Sabbatical Adventures begin . . .

Sabbatical Adventures begin . . .

Tuesday, July 28, 2015

burdened beyond hope?

Yesterday, I really felt discouraged. I couldn't make myself do anything, just sat on the couch and read a book. If I didn't read, I would cry. I knew that I should get off the couch and do something!  I just couldn't.  I knew enough to know that I could fall into depression and stay there awhile, but I was striving hard not to!  What do you do when life hands you discouragements?

Sometimes the discouragement gets blown out of proportion, and begins to take on a life of its own. I started down that road, thinking that it must of been something that I had done, years ago, that caused this disagreeable action now.  But I knew better.  This discouragement was not one that I chose, someone else chose it, and it wasn't what I had done that caused it.  People have a free will of their own! Regardless of who made the choice, it still hurts!  It hurts me, it hurts them.

Why am I telling you this?  I don't know.  Hopefully when you are handed discouragements--things that you never expected--you will think clearer than I did yesterday.  Don't give in to it.  Pop back up with hope like the psalmist of old:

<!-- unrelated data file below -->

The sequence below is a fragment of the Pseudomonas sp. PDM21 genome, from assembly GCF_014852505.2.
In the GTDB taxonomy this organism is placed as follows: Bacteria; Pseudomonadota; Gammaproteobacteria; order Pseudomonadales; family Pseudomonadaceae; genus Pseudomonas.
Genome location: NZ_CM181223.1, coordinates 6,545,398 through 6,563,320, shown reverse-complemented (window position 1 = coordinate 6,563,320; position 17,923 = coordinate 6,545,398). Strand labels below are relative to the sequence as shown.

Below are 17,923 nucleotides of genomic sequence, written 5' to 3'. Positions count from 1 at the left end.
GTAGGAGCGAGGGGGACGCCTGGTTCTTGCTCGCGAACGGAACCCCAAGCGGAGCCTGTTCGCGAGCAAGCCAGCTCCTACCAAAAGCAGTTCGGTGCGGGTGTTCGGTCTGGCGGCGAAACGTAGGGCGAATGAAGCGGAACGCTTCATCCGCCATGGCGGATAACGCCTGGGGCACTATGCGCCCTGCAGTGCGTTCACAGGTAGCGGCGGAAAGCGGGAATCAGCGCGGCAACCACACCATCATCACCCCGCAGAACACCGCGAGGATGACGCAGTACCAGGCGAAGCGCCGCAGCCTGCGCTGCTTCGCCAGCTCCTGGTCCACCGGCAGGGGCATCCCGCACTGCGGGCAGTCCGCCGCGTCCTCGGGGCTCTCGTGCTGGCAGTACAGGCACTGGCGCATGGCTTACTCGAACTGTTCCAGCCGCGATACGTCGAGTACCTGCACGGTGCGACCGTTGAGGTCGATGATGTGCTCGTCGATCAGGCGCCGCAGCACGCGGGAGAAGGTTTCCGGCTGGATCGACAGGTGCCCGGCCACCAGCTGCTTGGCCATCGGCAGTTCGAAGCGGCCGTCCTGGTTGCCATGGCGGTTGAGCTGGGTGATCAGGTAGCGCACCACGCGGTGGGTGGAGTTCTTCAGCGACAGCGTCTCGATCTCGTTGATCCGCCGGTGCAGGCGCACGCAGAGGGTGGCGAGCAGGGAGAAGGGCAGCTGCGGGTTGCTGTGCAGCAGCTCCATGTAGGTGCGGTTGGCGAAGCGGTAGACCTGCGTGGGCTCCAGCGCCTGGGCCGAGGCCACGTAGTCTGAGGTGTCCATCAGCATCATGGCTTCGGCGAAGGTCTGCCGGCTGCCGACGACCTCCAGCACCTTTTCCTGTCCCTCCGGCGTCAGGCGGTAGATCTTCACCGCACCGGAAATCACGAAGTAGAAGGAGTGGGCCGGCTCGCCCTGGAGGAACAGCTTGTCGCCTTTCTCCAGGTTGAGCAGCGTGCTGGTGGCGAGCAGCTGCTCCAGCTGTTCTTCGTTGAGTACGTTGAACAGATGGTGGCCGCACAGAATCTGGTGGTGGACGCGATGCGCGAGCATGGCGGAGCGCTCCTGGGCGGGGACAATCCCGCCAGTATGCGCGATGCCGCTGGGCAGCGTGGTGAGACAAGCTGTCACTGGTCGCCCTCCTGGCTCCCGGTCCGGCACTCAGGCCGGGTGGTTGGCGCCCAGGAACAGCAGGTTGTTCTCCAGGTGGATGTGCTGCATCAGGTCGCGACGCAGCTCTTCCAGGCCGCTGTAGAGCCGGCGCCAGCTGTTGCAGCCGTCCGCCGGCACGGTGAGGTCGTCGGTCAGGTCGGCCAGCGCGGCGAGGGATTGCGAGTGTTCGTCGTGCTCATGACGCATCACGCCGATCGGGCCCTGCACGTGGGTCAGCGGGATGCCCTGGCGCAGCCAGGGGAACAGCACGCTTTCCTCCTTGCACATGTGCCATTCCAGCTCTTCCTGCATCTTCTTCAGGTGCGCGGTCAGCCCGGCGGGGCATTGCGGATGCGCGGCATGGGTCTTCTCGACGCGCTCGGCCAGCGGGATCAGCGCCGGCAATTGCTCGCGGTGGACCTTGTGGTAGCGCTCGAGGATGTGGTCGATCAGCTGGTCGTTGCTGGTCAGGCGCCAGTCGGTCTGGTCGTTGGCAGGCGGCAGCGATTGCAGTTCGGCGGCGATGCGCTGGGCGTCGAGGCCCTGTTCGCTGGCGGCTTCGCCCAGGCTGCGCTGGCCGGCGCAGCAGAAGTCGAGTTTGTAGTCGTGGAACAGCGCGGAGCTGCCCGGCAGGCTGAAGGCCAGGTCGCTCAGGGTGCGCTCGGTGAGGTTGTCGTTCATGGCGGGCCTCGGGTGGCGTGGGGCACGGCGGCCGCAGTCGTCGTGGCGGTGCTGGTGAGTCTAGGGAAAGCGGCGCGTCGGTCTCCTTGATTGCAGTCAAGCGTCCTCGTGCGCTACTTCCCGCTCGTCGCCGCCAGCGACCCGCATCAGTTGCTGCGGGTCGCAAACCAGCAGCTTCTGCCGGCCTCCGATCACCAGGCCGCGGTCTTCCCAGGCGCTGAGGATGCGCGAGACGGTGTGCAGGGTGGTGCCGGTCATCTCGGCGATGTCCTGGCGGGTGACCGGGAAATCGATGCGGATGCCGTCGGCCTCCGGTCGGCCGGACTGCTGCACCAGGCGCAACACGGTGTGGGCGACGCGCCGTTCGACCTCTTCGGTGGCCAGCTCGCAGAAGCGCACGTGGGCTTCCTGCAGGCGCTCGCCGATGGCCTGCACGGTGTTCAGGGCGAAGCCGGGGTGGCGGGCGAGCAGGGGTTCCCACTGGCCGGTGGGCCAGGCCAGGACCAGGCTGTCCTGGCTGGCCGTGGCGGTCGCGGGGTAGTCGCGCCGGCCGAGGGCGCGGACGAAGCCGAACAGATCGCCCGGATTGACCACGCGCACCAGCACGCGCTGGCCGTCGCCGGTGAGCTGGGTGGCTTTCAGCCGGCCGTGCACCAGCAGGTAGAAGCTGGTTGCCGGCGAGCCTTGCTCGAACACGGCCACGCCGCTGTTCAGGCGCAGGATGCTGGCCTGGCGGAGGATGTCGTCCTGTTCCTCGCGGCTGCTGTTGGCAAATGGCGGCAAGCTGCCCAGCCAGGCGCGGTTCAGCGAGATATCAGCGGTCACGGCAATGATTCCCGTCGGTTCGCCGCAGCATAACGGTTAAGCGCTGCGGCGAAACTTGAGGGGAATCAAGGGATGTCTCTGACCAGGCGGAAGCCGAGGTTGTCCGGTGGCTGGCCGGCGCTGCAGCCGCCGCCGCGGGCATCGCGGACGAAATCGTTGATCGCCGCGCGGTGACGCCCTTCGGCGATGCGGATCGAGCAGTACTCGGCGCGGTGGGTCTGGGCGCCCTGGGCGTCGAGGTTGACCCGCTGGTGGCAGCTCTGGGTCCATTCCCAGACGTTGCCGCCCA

Why am I discouraged?
Why so sad?
I will put my hope in God!
I will praise him again — 
my Savior and my God! 
Ps 43:5 NLT

Thursday, July 23, 2015

Throwback Thursday - Vacation

When I was a girl--a long, long time ago--my dad would take us on a vacation every year. That's me with my mom and sister!  We looked forward to our two week summer vacation.  Every night for weeks, it seemed to this little girl with tons of vacation anticipation, Dad poured over maps and travel journals before we went. I loved those vacations, but I will not go into them here in this format, (actually I am writing about my life in a legacy book for my children--you can read about our vacations in there, someday).

Regardless of our long vacations, I think my favorites were the mini-vacations we took several times on summer weekends to Sequoia National Park in the southern Sierra Nevada. The park was only a little over an hour from our home, so it afforded us a quick jaunt to get there and set up our campsite for our weekend trips.

My sister and I played in the river, (that's me peering into the water, either looking for fish or getting a drink---I don't know!) We hiked with mom and dad, tried fishing with a hook on a string, collected branches with curly moss on them, and in general marveled at the big trees.

I think I was a little "miffed" in this picture, again, I don't know! :) The trees were standing like this one, the General Sherman, and toppled like this one my mom is standing in front of:

I think these weekends set a love of nature deep in the soul of this 'up-to-this-time' city girl. I have never been the same since.  In my thirties, we lived in the mountains of the Sierra Nevada for several years, raising our family; and I swear, you will never get the country life (mountain life) out of this girl again!